Can chemical exfoliation reduce sunspots?
Yup. There are many ways to employ skin care acids & retinoids. These chemical exfoliants are usually scripted and differ markedly from fluffy stuff online or in Mecca/Sephora. Your dermatologist will have their own recipe. Some formulations include-
- Lactic acid 10-20%
- Salicylic acid 5-10% +/- PG & olive oil
- Glycolic acid 5-8% with retinoic acid 0.25 to 0.5%
- Retinoic acid 1-7%
Disclaimer: I am a procedural dermatologist, I do not prescribe, unless it pertains to a procedure, or you are an existing patient. For chemical exfoliating prescriptions please see your skin care expert.
Can retinoids help?
Retinoids have the most amount of evidence to reduce solar keratosis & some forms of skin cancer, including IEC-Bowen disease. Oral retinoids are the most effective. Acitretin or oral isotretinoin (shorter half-life) is the drug of choice. Be guided by your dermatologist.
Disclaimer: I am a procedural dermatologist; I only prescribe retinoids to my pre-existing patients. If you would like to discuss retinoid therapy, please book an appointment with my colleagues @cutis_dermatology.
What are topical retinoids for sun damage?
Vitamin A derivatives are one of the most useful compounds to reduce & prevent solar keratosis. Medically prescribed retinoids are the most powerful. If you have a history of epic sun damage, topical retinoids such as tretinoin, trifarotene & tazarotene may be considered. For mild sun damage, retinol, retinaldehyde & hydroxy pinacolone retinoate are better options as they cause less skin irritation.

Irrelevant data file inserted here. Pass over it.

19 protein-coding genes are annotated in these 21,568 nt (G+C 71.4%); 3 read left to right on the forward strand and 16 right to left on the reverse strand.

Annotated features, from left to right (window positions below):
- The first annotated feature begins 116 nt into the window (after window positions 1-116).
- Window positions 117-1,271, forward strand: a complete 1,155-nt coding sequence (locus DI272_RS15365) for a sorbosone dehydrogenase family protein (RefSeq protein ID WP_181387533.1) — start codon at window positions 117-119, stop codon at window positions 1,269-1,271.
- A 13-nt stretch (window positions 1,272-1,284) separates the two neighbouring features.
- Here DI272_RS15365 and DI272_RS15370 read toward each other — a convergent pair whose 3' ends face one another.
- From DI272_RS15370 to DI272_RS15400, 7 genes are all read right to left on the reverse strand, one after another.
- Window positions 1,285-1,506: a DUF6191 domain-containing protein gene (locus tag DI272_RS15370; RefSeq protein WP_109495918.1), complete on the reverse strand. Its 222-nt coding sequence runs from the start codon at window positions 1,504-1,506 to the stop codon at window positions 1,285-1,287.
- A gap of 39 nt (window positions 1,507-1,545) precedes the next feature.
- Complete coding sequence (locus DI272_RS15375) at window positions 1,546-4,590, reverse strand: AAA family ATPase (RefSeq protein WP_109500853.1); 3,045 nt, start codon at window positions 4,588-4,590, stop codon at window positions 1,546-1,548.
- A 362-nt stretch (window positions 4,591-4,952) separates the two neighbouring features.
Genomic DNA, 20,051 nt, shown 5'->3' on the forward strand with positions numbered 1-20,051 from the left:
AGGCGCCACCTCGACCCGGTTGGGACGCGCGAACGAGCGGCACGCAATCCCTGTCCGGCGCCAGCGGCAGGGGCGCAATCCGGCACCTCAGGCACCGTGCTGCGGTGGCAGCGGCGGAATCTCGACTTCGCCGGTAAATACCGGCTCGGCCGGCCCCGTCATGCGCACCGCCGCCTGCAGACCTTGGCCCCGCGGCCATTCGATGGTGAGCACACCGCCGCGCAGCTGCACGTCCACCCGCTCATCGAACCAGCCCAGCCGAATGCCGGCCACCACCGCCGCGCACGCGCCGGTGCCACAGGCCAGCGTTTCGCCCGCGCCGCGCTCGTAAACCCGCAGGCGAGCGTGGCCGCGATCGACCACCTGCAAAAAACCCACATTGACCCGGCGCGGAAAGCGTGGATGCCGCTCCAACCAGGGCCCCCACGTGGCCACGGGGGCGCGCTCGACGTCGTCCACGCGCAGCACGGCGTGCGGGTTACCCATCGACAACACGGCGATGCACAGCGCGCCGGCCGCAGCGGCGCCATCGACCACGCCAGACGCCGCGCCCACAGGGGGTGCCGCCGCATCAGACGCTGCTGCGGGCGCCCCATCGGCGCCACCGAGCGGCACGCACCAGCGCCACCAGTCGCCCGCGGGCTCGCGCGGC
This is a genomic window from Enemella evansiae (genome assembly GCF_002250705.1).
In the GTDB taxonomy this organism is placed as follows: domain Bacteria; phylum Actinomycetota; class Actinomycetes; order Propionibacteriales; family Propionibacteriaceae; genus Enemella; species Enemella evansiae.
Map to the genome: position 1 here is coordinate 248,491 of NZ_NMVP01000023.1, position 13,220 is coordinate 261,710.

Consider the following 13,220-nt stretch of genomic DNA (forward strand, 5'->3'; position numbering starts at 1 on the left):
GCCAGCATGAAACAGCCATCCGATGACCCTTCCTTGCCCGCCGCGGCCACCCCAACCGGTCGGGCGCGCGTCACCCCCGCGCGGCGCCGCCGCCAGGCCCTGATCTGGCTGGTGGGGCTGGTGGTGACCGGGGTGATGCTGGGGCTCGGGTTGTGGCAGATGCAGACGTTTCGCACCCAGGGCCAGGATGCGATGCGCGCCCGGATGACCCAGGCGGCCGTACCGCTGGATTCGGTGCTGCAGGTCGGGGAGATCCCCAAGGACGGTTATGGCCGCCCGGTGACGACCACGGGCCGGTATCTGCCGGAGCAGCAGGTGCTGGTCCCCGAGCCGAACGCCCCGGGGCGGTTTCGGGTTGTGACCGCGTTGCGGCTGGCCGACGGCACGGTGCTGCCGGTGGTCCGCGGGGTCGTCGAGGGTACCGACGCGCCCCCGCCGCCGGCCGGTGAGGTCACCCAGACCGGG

Disclaimer: I am a procedural dermatologist; I only prescribe retinoids to my pre-existing patients. If you would like to discuss retinoid therapy, please book an appointment with my colleagues @cutis.
How to start retinoids?
Be guided by your dermatologist. The most important concept to grasp is that prescribed retinoids will cause skin irritation. This means sooner or later you will get redness, flaky skin, itch, burning, sensitive & dryness. It depends on your skin’s irritant threshold, the concentration of retinoid & absorption. Find your limits, then back off.
Start with 2-3 evening applications per week. Moisturise 30 minutes before or after application. Modulate your dosing based upon side effects. I have done many posts on how to start retinoids on this website & on @101.skin Instagram.
What is short contact tretinoin?
Mastering the use of powerful topical retinoids can be tricky. In the early stages of using tretinoin, your skin will be dry, red & irritated. Short contact retinoid therapy is an option (see below). I prefer alternate night therapy, however if you have super sensitive skin, short contact is an option. See below.
Week 1: Apply, leave on for 15 minutes then wash off
Week 2: Apply, leave on for 30 minutes then wash off
Week 3: Apply, leave on for 45 minutes then wash off
Week 4: Apply, leave on for 1 hour then wash off
Week 5: Apply, leave on for 1 ½ hours then wash off
Week 6: Apply, leave on for 2 hours then wash off
You can work up to overnight use, skip a night (or three) if you have any irritation.
What is the role of vitamin B3 for sunspots?